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Dog Gone Problems: Tips to help dogs who are afraid of fireworks

Dog Gone Problems: Tips to help dogs who are afraid of fireworks

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Dog Gone Problems is a weekly advice column by David Codr, a dog behaviorist in Omaha. David answers dog behavior questions sent in by our readers. You can reach him at

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Dog Gone Problems,

Our Golden Retriever, Sonny, is afraid of fireworks. We are dreading the next week when he is so scared he barely eats and just curls up in the back of the closet or corners, shaking. No matter how much we pet him, he won't stop. How can I help Sonny stop feeling afraid of fireworks?



Hi Peggy,

The best way to help a dog who is afraid of fireworks is to start desensitizing them a month before the holiday arrives. Here is a video we send our clients who have dogs who fear fireworks.

Once the dog starts hearing fireworks in your neighborhood that are not associated with treats, it makes it challenging to to use this method. This is why you want to start a month before. However, some practice can help as long as you can practice at times no one in the neighborhood is setting off fireworks.

If your dog is too stressed to practice the techniques in the above video, here are seven tips that will help dogs afraid of fireworks.

1. Do not pet your dog when he is displaying signs of stress, fear or anxiety. Anything your dog is doing when you pet him is what you are specifically rewarding and amplifying. This includes unbalanced states-of-mind like stress, fear or anxiety. Instead, allow your dog to move away from the sound. When you interact with the dog, lay your hand on him without petting. This is comforting to dogs and won’t amplify the fears.

2. Increase your dog’s exercise throughout the day. This is probably the best option if it's too late to desensitize your dog. Exercise your dog in multiple short — but intense — sessions throughout the dog. Try to work in walks earlier in the day when there is less of a chance of encountering fireworks. Be sure to use a no-slip collar like a Martingale or secure harness so he can’t slip his collar if you encounter some fireworks unexpectedly. If your dog is too fearful to go outside, consider indoor exercise options like the doggy stair master, scent games (google the term for examples), feeding out of treat-dispensing toys or a snuffle mat. If a dog isn’t super fearful, owners should consider walking them when the fireworks are set off at night. This can really help since dogs process things by literally moving forward. Giving your dog an activity can help distract him.

3. Play music. Start playing some classical music in the room where your dog spends most of his time. Each day, turn up the volume slightly so that by July 4, you can play it loud enough to drown out some of the sounds.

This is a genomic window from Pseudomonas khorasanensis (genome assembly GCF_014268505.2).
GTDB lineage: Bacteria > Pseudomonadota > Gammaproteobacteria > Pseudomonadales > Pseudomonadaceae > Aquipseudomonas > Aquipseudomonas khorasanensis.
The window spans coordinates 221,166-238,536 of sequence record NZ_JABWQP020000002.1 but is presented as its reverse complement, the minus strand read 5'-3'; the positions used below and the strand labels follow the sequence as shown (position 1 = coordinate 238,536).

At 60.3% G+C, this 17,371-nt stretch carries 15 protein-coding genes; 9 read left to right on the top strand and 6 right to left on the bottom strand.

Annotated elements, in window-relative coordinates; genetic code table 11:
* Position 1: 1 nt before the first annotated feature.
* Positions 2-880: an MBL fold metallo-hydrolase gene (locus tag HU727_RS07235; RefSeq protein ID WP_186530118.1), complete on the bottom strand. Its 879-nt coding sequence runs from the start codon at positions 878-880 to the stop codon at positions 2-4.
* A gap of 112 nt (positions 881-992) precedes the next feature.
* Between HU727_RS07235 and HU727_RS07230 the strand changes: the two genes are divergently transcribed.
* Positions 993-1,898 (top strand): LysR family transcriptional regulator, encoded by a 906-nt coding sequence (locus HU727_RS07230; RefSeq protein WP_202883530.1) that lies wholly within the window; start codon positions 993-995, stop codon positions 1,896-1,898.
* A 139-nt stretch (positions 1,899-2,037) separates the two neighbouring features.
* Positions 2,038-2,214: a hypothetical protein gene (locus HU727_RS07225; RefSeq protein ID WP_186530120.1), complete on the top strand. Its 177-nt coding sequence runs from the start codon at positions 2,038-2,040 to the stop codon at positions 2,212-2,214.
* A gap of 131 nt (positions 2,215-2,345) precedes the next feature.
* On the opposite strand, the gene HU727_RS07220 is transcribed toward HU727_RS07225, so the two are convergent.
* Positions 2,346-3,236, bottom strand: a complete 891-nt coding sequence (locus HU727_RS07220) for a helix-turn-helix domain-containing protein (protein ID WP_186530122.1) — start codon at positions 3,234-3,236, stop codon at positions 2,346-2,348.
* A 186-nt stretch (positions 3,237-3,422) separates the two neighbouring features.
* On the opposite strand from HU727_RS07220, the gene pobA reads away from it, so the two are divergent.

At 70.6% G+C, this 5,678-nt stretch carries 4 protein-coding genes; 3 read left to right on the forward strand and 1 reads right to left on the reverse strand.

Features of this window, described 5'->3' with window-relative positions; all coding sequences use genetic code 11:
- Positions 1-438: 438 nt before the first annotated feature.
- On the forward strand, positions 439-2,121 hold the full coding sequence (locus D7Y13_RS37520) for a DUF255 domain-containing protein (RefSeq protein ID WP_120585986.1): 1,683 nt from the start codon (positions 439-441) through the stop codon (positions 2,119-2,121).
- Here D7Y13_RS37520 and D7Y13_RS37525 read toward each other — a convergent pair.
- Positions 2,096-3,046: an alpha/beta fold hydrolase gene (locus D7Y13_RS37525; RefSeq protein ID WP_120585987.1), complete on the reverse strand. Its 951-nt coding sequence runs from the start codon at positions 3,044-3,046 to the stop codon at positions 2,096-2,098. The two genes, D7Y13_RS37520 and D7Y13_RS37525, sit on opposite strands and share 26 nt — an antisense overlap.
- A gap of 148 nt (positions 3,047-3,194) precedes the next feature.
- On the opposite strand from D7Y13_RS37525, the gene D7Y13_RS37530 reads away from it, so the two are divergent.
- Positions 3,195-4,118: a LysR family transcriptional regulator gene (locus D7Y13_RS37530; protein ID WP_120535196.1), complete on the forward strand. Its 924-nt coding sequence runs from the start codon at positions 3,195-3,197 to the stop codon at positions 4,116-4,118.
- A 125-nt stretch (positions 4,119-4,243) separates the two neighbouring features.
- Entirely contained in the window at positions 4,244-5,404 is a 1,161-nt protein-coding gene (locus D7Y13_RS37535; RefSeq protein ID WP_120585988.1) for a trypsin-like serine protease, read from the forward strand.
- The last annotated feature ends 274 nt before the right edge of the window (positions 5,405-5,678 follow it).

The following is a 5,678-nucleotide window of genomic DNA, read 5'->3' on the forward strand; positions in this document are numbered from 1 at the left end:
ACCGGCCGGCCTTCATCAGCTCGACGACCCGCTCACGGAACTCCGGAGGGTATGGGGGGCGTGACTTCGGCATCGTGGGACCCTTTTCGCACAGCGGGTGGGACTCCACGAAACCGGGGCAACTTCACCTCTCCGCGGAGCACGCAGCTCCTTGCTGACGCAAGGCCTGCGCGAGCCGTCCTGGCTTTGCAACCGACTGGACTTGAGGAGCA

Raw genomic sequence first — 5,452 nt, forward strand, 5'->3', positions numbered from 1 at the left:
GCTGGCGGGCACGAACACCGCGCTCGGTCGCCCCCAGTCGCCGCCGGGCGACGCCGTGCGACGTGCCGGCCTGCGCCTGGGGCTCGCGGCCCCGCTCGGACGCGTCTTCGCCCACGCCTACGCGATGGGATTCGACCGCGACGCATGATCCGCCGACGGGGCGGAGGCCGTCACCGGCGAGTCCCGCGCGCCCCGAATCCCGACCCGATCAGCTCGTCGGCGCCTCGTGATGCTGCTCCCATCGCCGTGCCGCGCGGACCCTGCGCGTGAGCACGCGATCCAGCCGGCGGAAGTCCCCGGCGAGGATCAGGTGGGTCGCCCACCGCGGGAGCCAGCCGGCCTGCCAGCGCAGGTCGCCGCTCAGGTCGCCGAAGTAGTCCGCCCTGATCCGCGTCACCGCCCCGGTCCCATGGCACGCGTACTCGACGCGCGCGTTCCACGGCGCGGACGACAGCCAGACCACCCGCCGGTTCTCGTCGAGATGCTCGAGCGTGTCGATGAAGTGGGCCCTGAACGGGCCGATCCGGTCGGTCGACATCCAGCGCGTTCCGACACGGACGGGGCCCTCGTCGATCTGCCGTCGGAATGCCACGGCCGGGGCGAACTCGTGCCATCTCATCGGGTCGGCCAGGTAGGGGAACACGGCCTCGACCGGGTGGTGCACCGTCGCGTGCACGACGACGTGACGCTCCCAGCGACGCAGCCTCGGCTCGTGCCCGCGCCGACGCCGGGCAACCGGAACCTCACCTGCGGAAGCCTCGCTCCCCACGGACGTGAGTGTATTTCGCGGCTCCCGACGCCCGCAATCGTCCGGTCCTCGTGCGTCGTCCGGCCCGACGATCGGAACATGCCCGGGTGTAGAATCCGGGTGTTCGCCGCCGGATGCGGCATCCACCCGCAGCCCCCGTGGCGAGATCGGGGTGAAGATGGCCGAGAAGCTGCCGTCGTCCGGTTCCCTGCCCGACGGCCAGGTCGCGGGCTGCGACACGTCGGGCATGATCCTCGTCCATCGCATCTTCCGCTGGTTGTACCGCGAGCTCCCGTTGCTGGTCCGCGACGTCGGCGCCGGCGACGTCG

4. Use dog treats. Get your dog some ingestible chew items like cow knee caps, bully sticks or marrow bones. When dogs are stressed, they like to chew on thing to relieve the pressure. Having enticing chew items like these can help distract your dog and give him a stress-relieving activity. Additionally, you can ask your local pet store if they have any CBD dog treats. Some dogs respond very well to this natural remedy. Just be sure to follow the instructions for the amount. Do not exceed the recommended dosage.

5. Close the blinds in your house. This will help so the dog can’t see the fireworks. You should also limit his access to outside when people nearby are lighting fireworks, as the smell of sulfur is a strong trigger for many dogs.

6. Take a drive. If you have a big, professional-style fireworks show happening near your home, go out for a drive during that time. I have had many clients report that driving on an interstate that circles a city is a great option for this. You get to see the fireworks people are setting off, but are far enough away that the smell and sounds are not triggers for the dog.

Hope everyone has a safe, socially-distance Fourth of July celebration. Good luck and remember — everything you do trains your dog. Only sometimes you mean it.


Submit your pet questions to David Codr by emailing a photo of your dog and question to Visit for more from David.

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Even though they're beautiful, fireworks are dangerous objects that can cause injuries resulting in everything from a small shock, to blindness or even an amputation. Depending on the severity of the injury, however, there are some actions you can take to help the victim.

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